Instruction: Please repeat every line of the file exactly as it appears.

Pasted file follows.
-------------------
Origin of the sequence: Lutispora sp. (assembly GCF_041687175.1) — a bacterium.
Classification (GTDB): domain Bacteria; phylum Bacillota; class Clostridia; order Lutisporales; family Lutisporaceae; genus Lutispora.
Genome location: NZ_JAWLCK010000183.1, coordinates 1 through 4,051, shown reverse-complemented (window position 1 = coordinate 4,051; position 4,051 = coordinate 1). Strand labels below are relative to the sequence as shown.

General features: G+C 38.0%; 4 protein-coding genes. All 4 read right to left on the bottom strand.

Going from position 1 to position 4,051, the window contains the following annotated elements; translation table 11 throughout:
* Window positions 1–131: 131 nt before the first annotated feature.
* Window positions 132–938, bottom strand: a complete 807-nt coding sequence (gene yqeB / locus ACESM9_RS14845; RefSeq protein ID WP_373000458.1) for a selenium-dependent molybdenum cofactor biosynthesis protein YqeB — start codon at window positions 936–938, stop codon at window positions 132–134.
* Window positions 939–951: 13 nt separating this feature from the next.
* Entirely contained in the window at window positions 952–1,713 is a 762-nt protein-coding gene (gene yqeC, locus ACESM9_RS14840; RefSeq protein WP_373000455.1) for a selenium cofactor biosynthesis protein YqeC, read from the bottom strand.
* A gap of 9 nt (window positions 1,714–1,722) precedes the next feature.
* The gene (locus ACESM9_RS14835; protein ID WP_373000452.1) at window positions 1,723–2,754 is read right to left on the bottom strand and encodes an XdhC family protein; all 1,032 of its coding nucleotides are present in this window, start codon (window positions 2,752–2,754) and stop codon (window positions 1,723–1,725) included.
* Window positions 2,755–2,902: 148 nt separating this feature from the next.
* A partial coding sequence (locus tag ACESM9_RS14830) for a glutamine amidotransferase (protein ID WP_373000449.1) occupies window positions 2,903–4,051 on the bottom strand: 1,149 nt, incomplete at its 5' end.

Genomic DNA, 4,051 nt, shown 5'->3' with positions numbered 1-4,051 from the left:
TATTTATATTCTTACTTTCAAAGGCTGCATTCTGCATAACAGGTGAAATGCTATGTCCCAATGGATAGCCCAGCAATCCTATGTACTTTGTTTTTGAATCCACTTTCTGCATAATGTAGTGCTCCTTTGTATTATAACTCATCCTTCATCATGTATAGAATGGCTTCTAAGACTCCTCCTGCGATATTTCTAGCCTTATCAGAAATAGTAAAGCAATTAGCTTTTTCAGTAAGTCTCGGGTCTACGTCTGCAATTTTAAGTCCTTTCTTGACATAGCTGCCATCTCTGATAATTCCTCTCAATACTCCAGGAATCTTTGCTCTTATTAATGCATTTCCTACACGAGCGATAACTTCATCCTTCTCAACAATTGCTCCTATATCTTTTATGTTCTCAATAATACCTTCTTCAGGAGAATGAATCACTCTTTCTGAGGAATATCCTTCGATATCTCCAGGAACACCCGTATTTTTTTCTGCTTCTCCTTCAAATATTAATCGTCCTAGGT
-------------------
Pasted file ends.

Origin of the sequence: Lutispora sp. (assembly GCF_041687175.1) — a bacterium.
Classification (GTDB): domain Bacteria; phylum Bacillota; class Clostridia; order Lutisporales; family Lutisporaceae; genus Lutispora.
Genome location: NZ_JAWLCK010000183.1, coordinates 1 through 4,051, shown reverse-complemented (window position 1 = coordinate 4,051; position 4,051 = coordinate 1). Strand labels below are relative to the sequence as shown.

General features: G+C 38.0%; 4 protein-coding genes. All 4 read right to left on the bottom strand.

Going from position 1 to position 4,051, the window contains the following annotated elements; translation table 11 throughout:
* Window positions 1–131: 131 nt before the first annotated feature.
* Window positions 132–938, bottom strand: a complete 807-nt coding sequence (gene yqeB / locus ACESM9_RS14845; RefSeq protein ID WP_373000458.1) for a selenium-dependent molybdenum cofactor biosynthesis protein YqeB — start codon at window positions 936–938, stop codon at window positions 132–134.
* Window positions 939–951: 13 nt separating this feature from the next.
* Entirely contained in the window at window positions 952–1,713 is a 762-nt protein-coding gene (gene yqeC, locus ACESM9_RS14840; RefSeq protein WP_373000455.1) for a selenium cofactor biosynthesis protein YqeC, read from the bottom strand.
* A gap of 9 nt (window positions 1,714–1,722) precedes the next feature.
* The gene (locus ACESM9_RS14835; protein ID WP_373000452.1) at window positions 1,723–2,754 is read right to left on the bottom strand and encodes an XdhC family protein; all 1,032 of its coding nucleotides are present in this window, start codon (window positions 2,752–2,754) and stop codon (window positions 1,723–1,725) included.
* Window positions 2,755–2,902: 148 nt separating this feature from the next.
* A partial coding sequence (locus tag ACESM9_RS14830) for a glutamine amidotransferase (protein ID WP_373000449.1) occupies window positions 2,903–4,051 on the bottom strand: 1,149 nt, incomplete at its 5' end.

Genomic DNA, 4,051 nt, shown 5'->3' with positions numbered 1-4,051 from the left:
TATTTATATTCTTACTTTCAAAGGCTGCATTCTGCATAACAGGTGAAATGCTATGTCCCAATGGATAGCCCAGCAATCCTATGTACTTTGTTTTTGAATCCACTTTCTGCATAATGTAGTGCTCCTTTGTATTATAACTCATCCTTCATCATGTATAGAATGGCTTCTAAGACTCCTCCTGCGATATTTCTAGCCTTATCAGAAATAGTAAAGCAATTAGCTTTTTCAGTAAGTCTCGGGTCTACGTCTGCAATTTTAAGTCCTTTCTTGACATAGCTGCCATCTCTGATAATTCCTCTCAATACTCCAGGAATCTTTGCTCTTATTAATGCATTTCCTACACGAGCGATAACTTCATCCTTCTCAACAATTGCTCCTATATCTTTTATGTTCTCAATAATACCTTCTTCAGGAGAATGAATCACTCTTTCTGAGGAATATCCTTCGATATCTCCAGGAACACCCGTATTTTTTTCTGCTTCTCCTTCAAATATTAATCGTCCTAGGT